The mother of French-born Zacarias Moussaoui -- the alleged "20th hijacker" and only terrorist convicted of conspiring to kill U.S. citizens in the September 11 attacks -- is blaming the racism her son allegedly endured while growing up in France's southern town of Narbonne, for pushing him to embrace radical Islam.
Moussaoui, who is serving a life sentence without parole at the Federal ADX Supermax prison in Florence, Colorado, conspired, but did not end up taking part in the 9/11 attacks after al Qaeda leadership allegedly developed doubts about his reliability.
Moussaoui's mother, Aicha el-Wafi, said her son, who is of Moroccan descent, was repeatedly harassed as a child for his ethnicity, and that those seeds of discontent were later played upon and cultivated by Islamic extremists. "My son suffered a lot from daily racism," she told CNN. el-Wafi alleges her son was called a "dirty Arab and dirty negro" and told to go home. "These are words that kill a child when he is 16, 18, 19 years of age."
"He loved a girl he was forbidden from seeing... well the Islamists and the extremists found a grievance in the heart of my son. My son was born in France, my son loves France ... but he was not accepted. He was rejected by French society."
el-Wafi, who berates herself for not having seen the signs that her son had turned to extremism sooner, said that "If I had known he would end up with this group of wrongdoers, I would have attracted his attention ... but I did not see it coming."
"I think that when a child comes home, shrugs his shoulders and does not listen to the parents ... and says ... you are not good Muslims, there is a danger."
The signs of Moussaoui's transformation started to manifest in the early 1990's. According to CNN, he studied business in Montpellier before moving to London to study at South Bank University. The first turning point for Moussaoui might have come there, when he found himself attending the same Brixton mosque as shoe bomber Richard Reid.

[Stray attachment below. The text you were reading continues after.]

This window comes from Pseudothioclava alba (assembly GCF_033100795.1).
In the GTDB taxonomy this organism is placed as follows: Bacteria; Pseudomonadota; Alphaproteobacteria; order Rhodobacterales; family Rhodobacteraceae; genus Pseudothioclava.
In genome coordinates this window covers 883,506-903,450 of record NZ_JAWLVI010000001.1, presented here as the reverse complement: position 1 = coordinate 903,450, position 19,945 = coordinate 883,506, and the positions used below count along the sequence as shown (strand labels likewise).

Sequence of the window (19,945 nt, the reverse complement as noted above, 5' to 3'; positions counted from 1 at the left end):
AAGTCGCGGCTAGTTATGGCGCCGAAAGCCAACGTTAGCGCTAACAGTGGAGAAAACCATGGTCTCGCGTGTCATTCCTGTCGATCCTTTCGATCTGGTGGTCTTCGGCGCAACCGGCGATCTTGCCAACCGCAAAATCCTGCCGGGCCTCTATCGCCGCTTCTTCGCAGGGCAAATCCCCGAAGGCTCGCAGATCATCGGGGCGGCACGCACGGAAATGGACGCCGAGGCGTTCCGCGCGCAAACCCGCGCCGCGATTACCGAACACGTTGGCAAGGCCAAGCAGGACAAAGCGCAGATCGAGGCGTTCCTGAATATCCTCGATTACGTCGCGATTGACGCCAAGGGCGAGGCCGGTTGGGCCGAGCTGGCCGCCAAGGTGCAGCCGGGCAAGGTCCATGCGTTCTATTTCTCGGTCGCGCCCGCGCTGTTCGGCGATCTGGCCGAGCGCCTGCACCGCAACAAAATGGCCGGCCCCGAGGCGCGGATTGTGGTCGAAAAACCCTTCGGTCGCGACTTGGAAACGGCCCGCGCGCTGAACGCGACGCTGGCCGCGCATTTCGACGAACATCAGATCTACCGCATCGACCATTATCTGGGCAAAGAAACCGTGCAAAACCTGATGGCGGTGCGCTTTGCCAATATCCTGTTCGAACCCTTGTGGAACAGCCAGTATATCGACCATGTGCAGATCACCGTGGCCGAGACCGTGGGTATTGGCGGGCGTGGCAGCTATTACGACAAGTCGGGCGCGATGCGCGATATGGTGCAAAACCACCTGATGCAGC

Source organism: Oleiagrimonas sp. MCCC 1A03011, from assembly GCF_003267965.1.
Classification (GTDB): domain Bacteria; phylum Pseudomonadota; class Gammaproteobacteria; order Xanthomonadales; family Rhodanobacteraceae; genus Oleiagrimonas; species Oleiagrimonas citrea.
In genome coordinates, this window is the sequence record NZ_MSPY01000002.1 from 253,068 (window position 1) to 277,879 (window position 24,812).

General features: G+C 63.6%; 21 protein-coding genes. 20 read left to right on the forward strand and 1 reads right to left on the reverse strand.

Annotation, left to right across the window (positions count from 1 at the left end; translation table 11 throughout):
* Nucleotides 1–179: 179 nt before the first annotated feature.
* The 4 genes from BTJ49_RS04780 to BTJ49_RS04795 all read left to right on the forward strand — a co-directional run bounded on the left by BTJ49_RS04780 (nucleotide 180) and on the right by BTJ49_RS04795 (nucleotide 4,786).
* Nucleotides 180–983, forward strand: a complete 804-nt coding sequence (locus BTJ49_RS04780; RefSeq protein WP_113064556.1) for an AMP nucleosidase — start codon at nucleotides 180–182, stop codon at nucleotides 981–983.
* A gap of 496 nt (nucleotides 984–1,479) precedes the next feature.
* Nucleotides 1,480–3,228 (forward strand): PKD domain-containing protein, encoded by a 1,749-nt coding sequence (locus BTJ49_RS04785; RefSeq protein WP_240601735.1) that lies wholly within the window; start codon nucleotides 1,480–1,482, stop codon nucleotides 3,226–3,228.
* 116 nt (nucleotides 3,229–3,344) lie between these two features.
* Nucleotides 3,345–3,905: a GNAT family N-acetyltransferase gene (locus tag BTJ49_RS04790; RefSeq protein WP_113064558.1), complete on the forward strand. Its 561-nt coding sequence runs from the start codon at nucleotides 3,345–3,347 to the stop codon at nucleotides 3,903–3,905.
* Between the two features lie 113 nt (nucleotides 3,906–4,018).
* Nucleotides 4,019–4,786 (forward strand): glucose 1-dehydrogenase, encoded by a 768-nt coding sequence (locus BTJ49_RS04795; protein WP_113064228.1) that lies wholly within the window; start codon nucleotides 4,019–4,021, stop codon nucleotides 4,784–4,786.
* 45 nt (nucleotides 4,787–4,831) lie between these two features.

During his seven years in London, Moussaoui's family and French investigators claim he traveled to Pakistan, Afghanistan and Chechnya. In this time, Moussaoui grew a beard, started dressing in traditional Pakistani garb and began espousing the virtues of militant Islam to those around him. CNN reports that Moussaoui was soon asked to leave the more moderate Brixton mosque he had been a member of due to his talk of jihad against the West.
CNN reports that in February 2001 Moussaoui went to Oklahoma for flying lessons and later, German investigators say, he was wired thousands of dollars from Germany to Minnesota, where he began a flight-training course in August.
Government sources told CNN that at the time, three top al Qaeda detainees told their interrogators that Moussaoui was not meant to be a part of the 9/11 attack, and was instead intended to serve in a subsequent terror plot. Moussaoui corroborated the claim in court, pledging his allegiance to Osama bin Laden, but denying he was to be a part of the 9/11 hijacking of planes.
While on trial, the unrepentant Moussaoui told a shocked courtroom he rejoiced at seeing the burning rubble of the World Trade Center and pleaded guilty to six criminal conspiracy charges.
While el-Wafi claims to accept that her son became an Islamic extremist, she maintains his innocence in the 9/11 attacks and believes her son was wrongly convicted.
"He was convicted of what he said in the trial -- 'death to the Jews, death to the Americans' -- but there was nothing else to hold him to. He was convicted unfairly but if he had money he'd have been able to defend himself better" el-Wafi told CNN.
She said that while she has reached out to her son repeatedly since the trial, she has not received a response.
After Moussaoui was convicted of conspiracy charges, he faced the death penalty but his defense lawyer, Edward MacMahon, said he believed his client yearned for martyrdom.
Urging jurors not to deliver a death penalty sentence MacMahon said, "The only way he can achieve that dream and then live on as some smiling face on a recruiting poster for Osama bin Laden is by your verdict. Please don't make him a hero, ladies and gentlemen. He just doesn't deserve it."
To assuage her grief, el-Wafi works as an activist with French feminist group Ni Putes Ni Soumise (Neither Whores Nor Submissives) that purportedly works with Muslim families on issues such as extremism and even arranged marriage.
"I visit schools, I talk to young girls with regards to arranged marriages at 14 or 15 years of age. I see the parents and tell them you must talk about your problems you have at home, you must talk about it," she told CNN.
"When their parents do not have a worthwhile career, education, or qualifications, the children look upon their parents as having less than nothing."
Many of us in life have endured some level of scrutiny, criticism, or even discrimination. However, the vast majority do not use those experiences as reason to turn to militant Islam and plot the death of thousands of innocents.